Given a cloud of points, what would be the smartest way to determine the two points that are most widely separated?

It is possible to loop through all points and calculate the distances between points so as to get the maximum, it would require n x n iterations. I wish to know if there exists a class that can do that, preferably not Python exclusive.

This is a classic computational geometry problem with some smart solutions. I would expect that you do not have to implement one, but you can find free, open- source implementations in Python and C++.

vtkSphere offers to compute a bounding sphere. The problem is that it requires a hints[2] field, which is a guess of the 2 most distant points. Random pairs give different results, so getting the exact pair of points is my purpose. Iāll delve further into this slowly.

Implementation in VTK seems to be a standard one (same as in three.js) that computes a bounding sphere with a simple method, which is not guaranteed to be minimal, but it is close. Hints are not required. If you donāt provide hints then the bounding box extreme points are used to initialize the computation.

If you only need an approximate binding sphere (that can be a few percent larger than needed) then this should work well. If you need the optimal sphere then it will require a more complex, more costly computation.

What are you planning to use this bounding sphere for?

Itās intended to add 1 more option to this module.

It needs not have an exact precision. However, the āhints[2]ā parameter can be passed as ānullptrā in C++, while passing āNoneā fails in Python. Passing arbitrary values like ā[0, 0]ā is meaningless. How to handle this situation in Python?

Unfortunately, I needed to pass a āNoneā parameter that would mean ānullptrā, but the python wrapper always wants to pass āsomethingā else than 0x0 to the underlying C++ function.

It would have been nice if this C++ function signature defined āhints[2] = nullptrā since it is optional. I suppose it should have worked.

Anyway, Iām baking a solution that should not be resource intensive.

Agreed. You can send a merge request to VTK with this simple change. It should go through review really quickly. You can also @mention David Gobbi in the merge request, asking him about the VTK null pointer syntax in Python (maybe there is a way to specify a null pointer just not documented well).

I came up to this function to determine the two most distant points in a cloud of points. Itās decently fast, 0.06 s for 10ā¶ points, 1.01 s for 10ā· points, 11.69 s for 10āø points and bumps to 135.67 s for 10ā¹ points.

The logic seems OK to me, dropping it here for any purpose and remaining open for comments.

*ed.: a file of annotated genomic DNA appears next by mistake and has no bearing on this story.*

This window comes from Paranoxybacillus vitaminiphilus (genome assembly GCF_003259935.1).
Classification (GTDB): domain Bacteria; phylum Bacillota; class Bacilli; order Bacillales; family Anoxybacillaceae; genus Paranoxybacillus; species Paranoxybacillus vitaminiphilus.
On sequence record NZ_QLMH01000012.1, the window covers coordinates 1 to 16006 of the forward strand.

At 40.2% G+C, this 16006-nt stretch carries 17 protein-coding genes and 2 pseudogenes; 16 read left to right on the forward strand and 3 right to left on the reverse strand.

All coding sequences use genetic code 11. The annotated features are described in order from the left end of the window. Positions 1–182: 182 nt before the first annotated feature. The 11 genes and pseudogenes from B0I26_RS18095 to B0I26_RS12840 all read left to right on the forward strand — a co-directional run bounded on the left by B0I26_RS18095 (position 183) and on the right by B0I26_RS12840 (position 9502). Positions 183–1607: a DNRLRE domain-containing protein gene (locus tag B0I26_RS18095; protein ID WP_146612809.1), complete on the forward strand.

def findMostDistantPoints(points : vtk.vtkPoints):
pointData = points.GetData()
numberOfPoints = points.GetNumberOfPoints()
# Sort the points on each axis, get the bounding points.
sorter = vtk.vtkSortDataArray()
sorter.SortArrayByComponent(pointData, 0, 0)
xMin = pointData.GetTuple3(0)
xMax = pointData.GetTuple3(numberOfPoints - 1)
sorter.SortArrayByComponent(pointData, 1, 0)
yMin = pointData.GetTuple3(0)
yMax = pointData.GetTuple3(numberOfPoints - 1)
sorter.SortArrayByComponent(pointData, 2, 0)
zMin = pointData.GetTuple3(0)
zMax = pointData.GetTuple3(numberOfPoints - 1)
boundingPoints = vtk.vtkPoints()
boundingPoints.InsertNextPoint(xMin)
boundingPoints.InsertNextPoint(xMax)
boundingPoints.InsertNextPoint(yMin)
boundingPoints.InsertNextPoint(yMax)
boundingPoints.InsertNextPoint(zMin)
boundingPoints.InsertNextPoint(zMax)
# Calculate the distances between each pair of points: 6 x 6 iterations.
distances = vtk.vtkDoubleArray()
distances.SetNumberOfComponents(7)
numberOfBoundingPoints = boundingPoints.GetNumberOfPoints()
for i in range(numberOfBoundingPoints):
referencePoint = boundingPoints.GetPoint(i)
for j in range(numberOfBoundingPoints):
nextPoint = boundingPoints.GetPoint(j)
distance2 = vtk.vtkMath.Distance2BetweenPoints(referencePoint, nextPoint)
distances.InsertNextTuple([referencePoint[0], referencePoint[1], referencePoint[2], nextPoint[0], nextPoint[1], nextPoint[2], distance2])
# Sort the bounding points in descending order by distance squared.
distanceSorter = vtk.vtkSortDataArray()
distanceSorter.SortArrayByComponent(distances, 6, 1)
# Get the most distant points.
mostDistantTuple = distances.GetTuple(0)
p1 = [mostDistantTuple[0], mostDistantTuple[1], mostDistantTuple[2]]
p2 = [mostDistantTuple[3], mostDistantTuple[4], mostDistantTuple[5]]
# Return as vtkPoints.
result = vtk.vtkPoints()
result.InsertNextPoint(p1)
result.InsertNextPoint(p2)
return result

Computation is quite fast and the method is simple, but I donāt think it gives you the two farthest points (when the two farthest points are near the corners of the bounding box, in two opposite corners).

Instead of reinventing the wheel, you can use a free, open-source, restriction-free implementation like this.

How does it work? Have you you implemented a known algorithm, or you invented something new? If it is something new, how it compares to known algorithms?

On test data, it seems to be accurate. Iāll compare when VTK 8fcf3271ab is available in Slicerās VTK. I just wanted to propose another possible solution to a question I opened.